After the decedent was diagnosed with mesothelioma, he and his wife filed suit against 31 companies alleging asbestos exposure. The case was removed to federal court and transferred to the Eastern District of Pennsylvania MDL. Four defendants — Crane Company, CBS Corporation (Westinghouse), Goulds Pumps, and Air & Liquid Systems Corporation (Buffalo) — were granted summary judgment by the Eastern District of Pennsylvania MDL, and the plaintiff appealed. The Fourth Circuit affirmed.
The decedent was a marine machinist at the Charleston Naval Shipyard from 1972-95, working primarily on pumps and valves. He spent one year as an apprentice in Shop 31, and spent the rest of his time working out of Shop 38, which involved working both in the shop and on board ships.
The defendants first argued the Fourth Circuit lacked jurisdiction because the orders granting summary judgment were entered by the Pennsylvania court. The Fourth Circuit disagreed; the plaintiff did not appeal until the final judgment was entered by the District Court for the District of South Carolina.
Next, the court applied South Carolina law to the plaintiff’s state-law tort claims, which consisted of the “frequency, regularity, and proximity” test. Regarding Crane, the plaintiff provided co-worker testimony stating that the decedent worked on Crane pumps. Despite this evidence, the plaintiff did not show that the decedent worked on Crane pumps containing asbestos, and the record was clear in that both asbestos and non-asbestos-containing gaskets, packing, and insulation were used. The only evidence offered by the plaintiff to show that Crane pumps contained asbestos were two advertisements. Regarding Westinghouse, while the plaintiff did show that the decedent worked with and around Westinghouse turbines in Shop 38, this work did not satisfy the frequency/regularity/proximity standard. While there was testimony stating that the removal of asbestos insulation from Westinghouse turbines on board ships created a fog of asbestos dust, this appeal only involved the decedent’s work in Shop 38.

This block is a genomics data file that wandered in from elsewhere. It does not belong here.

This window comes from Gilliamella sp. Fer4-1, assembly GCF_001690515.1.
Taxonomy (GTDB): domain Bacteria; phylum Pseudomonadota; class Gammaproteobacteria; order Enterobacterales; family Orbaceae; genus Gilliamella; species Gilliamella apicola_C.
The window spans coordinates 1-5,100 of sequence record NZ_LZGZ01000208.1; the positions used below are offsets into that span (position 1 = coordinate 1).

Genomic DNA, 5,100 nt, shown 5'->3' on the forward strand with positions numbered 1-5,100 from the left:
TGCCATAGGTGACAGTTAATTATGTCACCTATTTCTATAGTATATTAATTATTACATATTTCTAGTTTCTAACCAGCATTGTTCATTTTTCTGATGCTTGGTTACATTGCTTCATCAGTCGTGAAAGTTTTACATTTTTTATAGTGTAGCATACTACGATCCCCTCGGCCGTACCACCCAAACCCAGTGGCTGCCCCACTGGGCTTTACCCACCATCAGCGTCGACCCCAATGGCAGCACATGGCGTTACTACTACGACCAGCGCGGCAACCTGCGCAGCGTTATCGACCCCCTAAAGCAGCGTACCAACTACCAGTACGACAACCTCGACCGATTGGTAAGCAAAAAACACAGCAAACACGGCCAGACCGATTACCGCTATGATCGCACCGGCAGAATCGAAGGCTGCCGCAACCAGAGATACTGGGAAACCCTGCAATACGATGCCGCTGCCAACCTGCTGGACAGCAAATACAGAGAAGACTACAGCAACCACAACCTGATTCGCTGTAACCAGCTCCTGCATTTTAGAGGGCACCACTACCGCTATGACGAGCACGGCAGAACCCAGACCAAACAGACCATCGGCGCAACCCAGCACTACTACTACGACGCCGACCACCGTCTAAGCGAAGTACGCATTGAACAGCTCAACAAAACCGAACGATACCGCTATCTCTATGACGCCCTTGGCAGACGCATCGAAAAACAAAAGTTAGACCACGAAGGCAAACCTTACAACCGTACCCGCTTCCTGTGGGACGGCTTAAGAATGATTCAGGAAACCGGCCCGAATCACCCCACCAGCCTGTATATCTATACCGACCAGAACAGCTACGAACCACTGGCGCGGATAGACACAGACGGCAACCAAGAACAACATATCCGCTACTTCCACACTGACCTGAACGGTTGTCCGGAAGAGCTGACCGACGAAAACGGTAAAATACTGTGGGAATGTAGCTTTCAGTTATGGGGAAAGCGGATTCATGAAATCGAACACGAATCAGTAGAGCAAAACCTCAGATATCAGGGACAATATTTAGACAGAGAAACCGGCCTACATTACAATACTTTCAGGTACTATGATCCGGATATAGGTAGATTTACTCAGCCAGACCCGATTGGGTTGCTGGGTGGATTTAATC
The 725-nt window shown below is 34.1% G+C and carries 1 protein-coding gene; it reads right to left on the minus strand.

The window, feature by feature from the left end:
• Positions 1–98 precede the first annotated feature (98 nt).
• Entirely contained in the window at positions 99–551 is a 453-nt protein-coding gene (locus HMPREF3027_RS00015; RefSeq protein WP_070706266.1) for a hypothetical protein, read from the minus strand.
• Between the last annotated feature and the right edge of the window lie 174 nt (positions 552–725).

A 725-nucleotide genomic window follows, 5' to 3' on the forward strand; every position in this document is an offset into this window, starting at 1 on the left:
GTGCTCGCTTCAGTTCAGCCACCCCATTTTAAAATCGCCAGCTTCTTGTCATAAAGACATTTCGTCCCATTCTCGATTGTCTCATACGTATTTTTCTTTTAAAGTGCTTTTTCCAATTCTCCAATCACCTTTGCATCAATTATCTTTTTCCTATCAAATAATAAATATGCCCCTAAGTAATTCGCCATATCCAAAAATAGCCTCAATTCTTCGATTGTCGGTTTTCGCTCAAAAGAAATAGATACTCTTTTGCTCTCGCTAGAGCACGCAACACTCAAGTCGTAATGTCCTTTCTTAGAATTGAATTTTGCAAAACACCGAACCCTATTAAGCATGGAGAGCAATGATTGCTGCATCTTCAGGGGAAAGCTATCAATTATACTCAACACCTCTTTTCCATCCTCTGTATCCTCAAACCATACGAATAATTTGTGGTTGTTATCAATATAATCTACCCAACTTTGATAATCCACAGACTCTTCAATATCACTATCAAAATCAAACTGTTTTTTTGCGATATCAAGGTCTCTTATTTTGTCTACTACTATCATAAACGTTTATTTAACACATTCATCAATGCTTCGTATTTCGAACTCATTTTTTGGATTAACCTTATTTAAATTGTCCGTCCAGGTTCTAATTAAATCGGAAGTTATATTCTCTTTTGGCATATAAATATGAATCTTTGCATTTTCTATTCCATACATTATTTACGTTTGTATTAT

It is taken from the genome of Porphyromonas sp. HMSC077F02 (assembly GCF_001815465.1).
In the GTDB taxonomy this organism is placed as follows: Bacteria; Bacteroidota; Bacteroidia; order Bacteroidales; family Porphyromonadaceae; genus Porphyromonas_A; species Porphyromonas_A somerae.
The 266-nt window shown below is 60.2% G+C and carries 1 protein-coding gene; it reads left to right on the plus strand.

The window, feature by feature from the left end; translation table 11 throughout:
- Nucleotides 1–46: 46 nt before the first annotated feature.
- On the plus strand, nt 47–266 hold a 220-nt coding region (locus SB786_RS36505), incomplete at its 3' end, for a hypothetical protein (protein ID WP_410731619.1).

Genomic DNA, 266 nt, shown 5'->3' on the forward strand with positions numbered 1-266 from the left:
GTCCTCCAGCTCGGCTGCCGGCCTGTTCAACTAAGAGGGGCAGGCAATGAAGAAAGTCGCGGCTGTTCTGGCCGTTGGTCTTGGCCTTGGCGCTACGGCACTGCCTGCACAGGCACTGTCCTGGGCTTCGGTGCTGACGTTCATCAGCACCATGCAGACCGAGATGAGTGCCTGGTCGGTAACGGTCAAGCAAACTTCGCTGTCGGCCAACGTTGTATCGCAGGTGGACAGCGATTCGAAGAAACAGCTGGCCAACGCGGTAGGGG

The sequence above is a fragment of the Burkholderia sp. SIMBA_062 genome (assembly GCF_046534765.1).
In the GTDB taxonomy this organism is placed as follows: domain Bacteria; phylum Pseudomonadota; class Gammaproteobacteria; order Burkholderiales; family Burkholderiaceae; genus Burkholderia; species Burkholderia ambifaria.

Regarding Goulds, the plaintiff relied primarily on circumstantial evidence in attempting to establish exposure; however, finding that the decedent worked with asbestos-containing Goulds products would require sufficient speculation. Finally regarding Buffalo, the plaintiff offered testimony of a co-worker that Buffalo was one of the main manufacturers of pumps. Even construing this to mean that Buffalo pumps were present in the decedent’s work space in Shop 38, the plaintiff did not provide any evidence that the decedent worked on these pumps with frequency, regularity, and proximity.
The court stated: “In Lohrmann, this court declined to adopt the proposed rule that ‘if the plaintiff can present any evidence that a company’s asbestos-containing product was at the workplace while the plaintiff was at the workplace, a jury question has been established as to whether that product contributed as a proximate cause to the plaintiff’s disease.’” Summary judgment was affirmed.